Rent Control Loophole Closed

Until this week, it was perfectly legal for new landlords to pass on their property taxes and debt services to rent-controlled tenants.

People walk past RentSFNow signs, the leasing arm of Veritas, the city’s largest residential property owner. (Photo: Kevin Hume)

It’s been a bad month for Veritas. The massive real-estate corporation — which owns more than 250 apartment buildings citywide — was the subject of a ruthless City Hall hearing on May 16, where dozens of tenants took the mic to complain about squalid living conditions, unexplained rent increases, and never-ending construction. Sup. Jeff Sheehy, who called the hearing out of concern over the company’s business practices, called Veritas unethical for making “people’s lives unlivable.”

If you’re into Schadenfreude, it was highly entertaining to watch Veritas’ representatives squirm on the stand. But the hearing ended without any clear calls to action, essentially offering little more than a public finger-wagging at a company that’s been pushing rent-controlled tenants out through sneaky, barely-legal tactics for years.

This week, Sup. Sandra Fewer took the admonishments a step further. On Tuesday, she introduced legislation to the Board of Supervisors that would block one of Veritas’ sneakiest legal loopholes: passing on debt services and property taxes from newly-purchased buildings to the tenants who live there. In a rare show of solidarity, the Board approved the legislation unanimously, without a single amendment.

The legislation targets “operational and maintenance pass-throughs,” called O&Ms in tenant-rights circles. Under current law, large-scale property owners can use these pass-throughs to legally raise someone’s rent, even if they live in a rent-controlled unit. Each increase is reviewed (and nearly always approved) by the city’s Rent Board, and often adds around $70 to $200 to someone’s monthly rent.

It might not seem like much — but if you’re on a fixed income, the difference can push you out of your house and onto the street.

Rosamaria Cavalho, the program manager for code enforcement outreach program at the Central City SRO Collaborative, says she’s noticed a sharp rise in the number of Tenderloin tenants in her office who are confused about the rent increases they receive in the mail.

“In 2014, tenants started coming in to our office with these O&M rent increases,” she says.  “Looking at them, I realized that a huge portion were related to debt services and property taxes. In 2015, I saw more. Then again in 2016, and again in 2017, with the large majority of them coming from Greentree and Veritas.”

The tenants Cavalho sees who are most affected by these increases live on a fixed income, largely seniors, those with disabilities, immigrants, or single moms. There is a hardship provision that tenants can file to avoid paying these fees — but the paperwork is extensive, and that alone is a deterrent.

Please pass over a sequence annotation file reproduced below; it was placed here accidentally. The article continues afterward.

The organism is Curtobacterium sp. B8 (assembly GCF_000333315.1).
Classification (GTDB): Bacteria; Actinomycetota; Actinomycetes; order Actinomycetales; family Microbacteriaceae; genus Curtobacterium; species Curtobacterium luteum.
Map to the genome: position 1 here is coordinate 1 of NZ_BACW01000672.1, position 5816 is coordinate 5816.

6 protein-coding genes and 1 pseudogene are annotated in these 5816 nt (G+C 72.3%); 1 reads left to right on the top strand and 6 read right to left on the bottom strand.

“People don’t want to fill out the application because they’re giving so much financial information to the landlord,” Cavalho says. “It’s a roadmap for landlords to figure out how to price them out.”

One woman whose paperwork ended up on Cavalho’s desk was Lan Tran, whose rent was set to increase by $60 per month.

“It seemed unbelievable that this slight, Vietnamese senior of 72 years old was being asked to shoulder the mortgage and property tax expenses of her landlord’s recent purchase of the building,” Cavalho says. “Ms. Tran, a woman on a tightly fixed income, visually impaired, who has liver disease, for which the dream of home ownership would never be a reality, was somehow responsible for a mortgage payment not her own, and equity that did not belong to her.”

Fewer became aware of the O&M charges when tenants approached her office with concerns about the rent increases.

“I had tenants coming to us and telling us about these expenses that were put onto their base rent. I’m a property owner myself, but I wasn’t aware of a lot of the pass-throughs,” Fewer tells SF Weekly. “These two items are really unreasonable. The tenants don’t get a share of the equity, and it’s not an improvement to their building or living circumstance. It’s just that they have a new owner. It’s very unfair and unjust.”

Under Fewer’s legislation, property owners who purchased their homes after April 3, 2018, will be prohibited from adding fees to rent-controlled units due to an increase in property taxes or debt services, both of which generally occur when a building is purchased.

In addition, the ordinance demands more stringent review of new landlords asking permission to increase rents due to added management costs, which can include anything from garbage, repairs, elevator service, or pest control, but also property taxes, management, insurance, and the vaguely termed “other maintenance.”

The unanimous approval from the Board was a huge victory for tenants citywide, particularly those whose buildings will eventually be bought by large real-estate corporations like Veritas. But by closing this loophole, Fewer has subtly changed the real-estate market, as well.

“If Veritas is buying the majority of housing stock in S.F., and they are also outbidding everyone else, they are bloating the cost of housing,” Cavalho tells SF Weekly. “That pushes out any mom-and-pop small owners who want to buy real estate. Just knowing they can pass this burden onto the backs of tenants means that of course they’re going to outbid, because they don’t have to pay for it. They don’t have to worry about it.”

In other words, we may see Veritas’ steady takeover of San Francisco’s housing stock slow down, slightly. Nevertheless, the debt they accrue from here on out will no longer be renters’ problems.

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